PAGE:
neutral density filters

Hands-on Review

Not long ago, filters were part and parcel of any worthwhile camera system. If you wanted to warm up the palette of a dreary day, you used a filter. Ditto for converting daylight to tungsten light, tungsten to daylight, and daylight to (or from) fluorescent lights.

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1 year ago
News

Singh-Ray recently introduced their most substantial, long-exposure-inducing solid neutral density filter ever: the Mor-Slo ND 10-Stop Filter. This optically dense filter provides a highly effective reduction in exposure, allowing you to utilize larger apertures or longer shutter speeds for greater control in bright conditions.

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1 year ago
Tips and Solutions

This video from B&H surveys various optical filter options for video production. Mia McCormick discusses the basics of neutral density filters, circular polarizing filters, UV filters and soft effect filters. You’ll learn about the unique benefits of using an optical filter during the capture process—benefits which cannot be replicated in post production.

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2 years ago
Hands-on Review

Way back—five years ago—if you shot video, you used a video camera, and if you shot photographs, you used a still camera. Today, that distinction is all but meaningless. Almost every video camera today captures stills, and virtually every still camera now shoots video.

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2 years ago
Tips and Solutions

As a working photographer, the center of the universe is your camera bag and its contents. Your cameras and lenses are the tools of your trade. As you may have noted, both are mentioned in plural because just as you wouldn’t jump out of an airplane without a backup parachute, you shouldn’t attempt to photograph an emotionally spiked, non-repeatable event armed with only one camera.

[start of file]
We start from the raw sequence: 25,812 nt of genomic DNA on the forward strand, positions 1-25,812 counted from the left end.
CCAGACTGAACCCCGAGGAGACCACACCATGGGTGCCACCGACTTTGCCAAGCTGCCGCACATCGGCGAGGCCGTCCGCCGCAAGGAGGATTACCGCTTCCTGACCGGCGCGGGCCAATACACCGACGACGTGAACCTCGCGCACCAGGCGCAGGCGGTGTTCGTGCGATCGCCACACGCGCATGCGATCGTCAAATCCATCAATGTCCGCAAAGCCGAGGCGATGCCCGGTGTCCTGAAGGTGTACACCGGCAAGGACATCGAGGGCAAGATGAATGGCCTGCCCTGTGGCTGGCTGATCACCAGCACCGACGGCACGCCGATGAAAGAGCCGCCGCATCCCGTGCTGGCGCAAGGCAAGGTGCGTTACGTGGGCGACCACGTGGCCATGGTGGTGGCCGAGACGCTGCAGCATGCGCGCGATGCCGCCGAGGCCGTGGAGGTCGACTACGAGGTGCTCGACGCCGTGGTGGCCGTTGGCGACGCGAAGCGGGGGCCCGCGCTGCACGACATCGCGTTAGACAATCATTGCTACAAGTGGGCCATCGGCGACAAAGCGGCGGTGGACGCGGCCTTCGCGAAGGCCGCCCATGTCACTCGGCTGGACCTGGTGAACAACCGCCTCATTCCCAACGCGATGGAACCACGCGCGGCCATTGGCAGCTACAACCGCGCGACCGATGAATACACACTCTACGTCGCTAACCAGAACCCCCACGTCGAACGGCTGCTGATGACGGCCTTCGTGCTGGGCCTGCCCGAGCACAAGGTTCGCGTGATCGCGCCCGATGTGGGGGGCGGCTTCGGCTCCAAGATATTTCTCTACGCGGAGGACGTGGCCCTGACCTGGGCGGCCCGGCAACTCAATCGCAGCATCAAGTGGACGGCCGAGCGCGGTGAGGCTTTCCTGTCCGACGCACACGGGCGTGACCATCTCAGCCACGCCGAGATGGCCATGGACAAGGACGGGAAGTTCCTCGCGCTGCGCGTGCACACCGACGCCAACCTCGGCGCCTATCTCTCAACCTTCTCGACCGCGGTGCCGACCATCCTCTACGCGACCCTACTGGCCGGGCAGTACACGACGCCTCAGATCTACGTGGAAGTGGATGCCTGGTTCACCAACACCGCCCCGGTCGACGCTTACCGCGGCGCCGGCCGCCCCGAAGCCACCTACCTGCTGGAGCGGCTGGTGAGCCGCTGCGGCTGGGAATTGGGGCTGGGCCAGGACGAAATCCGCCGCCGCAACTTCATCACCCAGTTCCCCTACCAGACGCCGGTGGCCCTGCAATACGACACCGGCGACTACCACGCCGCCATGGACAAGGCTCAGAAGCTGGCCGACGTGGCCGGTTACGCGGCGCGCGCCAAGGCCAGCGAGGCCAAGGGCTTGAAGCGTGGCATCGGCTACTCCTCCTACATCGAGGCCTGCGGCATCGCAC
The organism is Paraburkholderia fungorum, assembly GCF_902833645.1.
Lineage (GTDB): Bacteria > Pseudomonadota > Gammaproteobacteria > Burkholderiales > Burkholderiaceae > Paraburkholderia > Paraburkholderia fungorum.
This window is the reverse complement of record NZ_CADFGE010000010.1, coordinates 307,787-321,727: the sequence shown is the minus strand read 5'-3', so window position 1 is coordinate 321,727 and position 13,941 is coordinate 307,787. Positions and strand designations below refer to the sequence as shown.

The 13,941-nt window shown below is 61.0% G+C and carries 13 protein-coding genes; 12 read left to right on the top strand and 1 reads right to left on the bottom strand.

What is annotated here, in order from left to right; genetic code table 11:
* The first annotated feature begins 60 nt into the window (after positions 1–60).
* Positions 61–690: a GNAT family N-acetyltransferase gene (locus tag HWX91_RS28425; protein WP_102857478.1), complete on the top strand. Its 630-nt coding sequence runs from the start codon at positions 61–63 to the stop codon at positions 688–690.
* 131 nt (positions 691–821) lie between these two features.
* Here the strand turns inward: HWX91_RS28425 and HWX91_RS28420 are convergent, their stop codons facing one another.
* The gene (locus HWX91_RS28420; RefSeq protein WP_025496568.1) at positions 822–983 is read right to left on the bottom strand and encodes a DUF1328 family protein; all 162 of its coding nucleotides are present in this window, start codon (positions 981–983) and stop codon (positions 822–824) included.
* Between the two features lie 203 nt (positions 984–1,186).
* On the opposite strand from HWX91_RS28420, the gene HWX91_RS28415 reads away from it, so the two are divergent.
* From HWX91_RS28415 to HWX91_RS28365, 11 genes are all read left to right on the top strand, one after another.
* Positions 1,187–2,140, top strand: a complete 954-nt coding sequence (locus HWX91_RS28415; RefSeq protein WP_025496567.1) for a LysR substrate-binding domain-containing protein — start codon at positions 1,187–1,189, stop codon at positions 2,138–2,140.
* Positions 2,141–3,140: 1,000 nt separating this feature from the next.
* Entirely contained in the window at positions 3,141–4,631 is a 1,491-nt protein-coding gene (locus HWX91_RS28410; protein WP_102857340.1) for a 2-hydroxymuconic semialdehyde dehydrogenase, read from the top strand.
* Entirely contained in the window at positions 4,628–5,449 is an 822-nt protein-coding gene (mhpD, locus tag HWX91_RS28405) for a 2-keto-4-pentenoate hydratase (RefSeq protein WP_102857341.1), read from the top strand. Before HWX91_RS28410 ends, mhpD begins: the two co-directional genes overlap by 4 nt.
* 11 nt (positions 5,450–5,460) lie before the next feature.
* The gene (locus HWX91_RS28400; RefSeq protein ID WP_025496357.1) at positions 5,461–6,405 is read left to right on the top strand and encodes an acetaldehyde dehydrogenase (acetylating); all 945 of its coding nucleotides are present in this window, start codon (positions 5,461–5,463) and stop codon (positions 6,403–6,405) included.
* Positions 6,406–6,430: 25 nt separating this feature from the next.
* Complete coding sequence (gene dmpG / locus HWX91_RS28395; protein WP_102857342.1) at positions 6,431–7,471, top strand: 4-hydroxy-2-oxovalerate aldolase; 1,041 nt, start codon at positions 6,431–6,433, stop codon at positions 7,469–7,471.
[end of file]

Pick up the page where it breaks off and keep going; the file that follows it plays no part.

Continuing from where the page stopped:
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2 years ago
Buying Guide

If you ask most consumer-camera owners why they keep a filter on their lens, a majority will most likely reply, “For protection.” Although filters do, in fact, protect the surface of your lens against dust, moisture and the occasional thumb print, the primary function of lens filters is really to improve the image quality of the pictures you take—depending on the filter you’re using and how you use it—in a variety of obvious and not-so-obvious ways.

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2 years ago
Tips and Solutions

With the exception of the filters used for black-and-white photography (see the article Black & White Landscape Photography) the numbers of filters used for capturing color landscapes are few, mostly due to the fact that, in digital imaging, many white balance and filter effects can be addressed in camera.

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3 years ago
Tips and Solutions

Seascapes are about sky, water, the physical dynamics of the points at which they meet, reflections and mirror imaging and most of all, the unique qualities of moisture-filtered light that one can only find where sky meets water.

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3 years ago
Features

I recently was able to talk to Michael Freeman about photographing better sunsets. Admittedly, I can't do this for the life of me, and have always found photographing people to be much easier. Michael is the author of the first three books in the Focal Press Field Guide series: The Photographer’s Eye Field Guide, The DSLR Field Guide and The Exposure Field Guide.



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3 years ago
Buying Guide

While many "looks" can be achieved in post-production, certain aspects of the image are better controlled before the image is recorded. Optical filters modify the light before it enters the lens. The benefit of using optical filters instead of digital filters is that there is no added time in post production and less degradation of the image quality, especially in HDSLRs, which already have limited color space and a highly compressed image.

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By Anonymous |
3 years ago
Tips and Solutions

Not all that long ago, if you mentioned photographic filters to the amateur photographer it was assumed you were talking about traditional glass filters, specifically the round type that screws into the front of the lens.

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3 years ago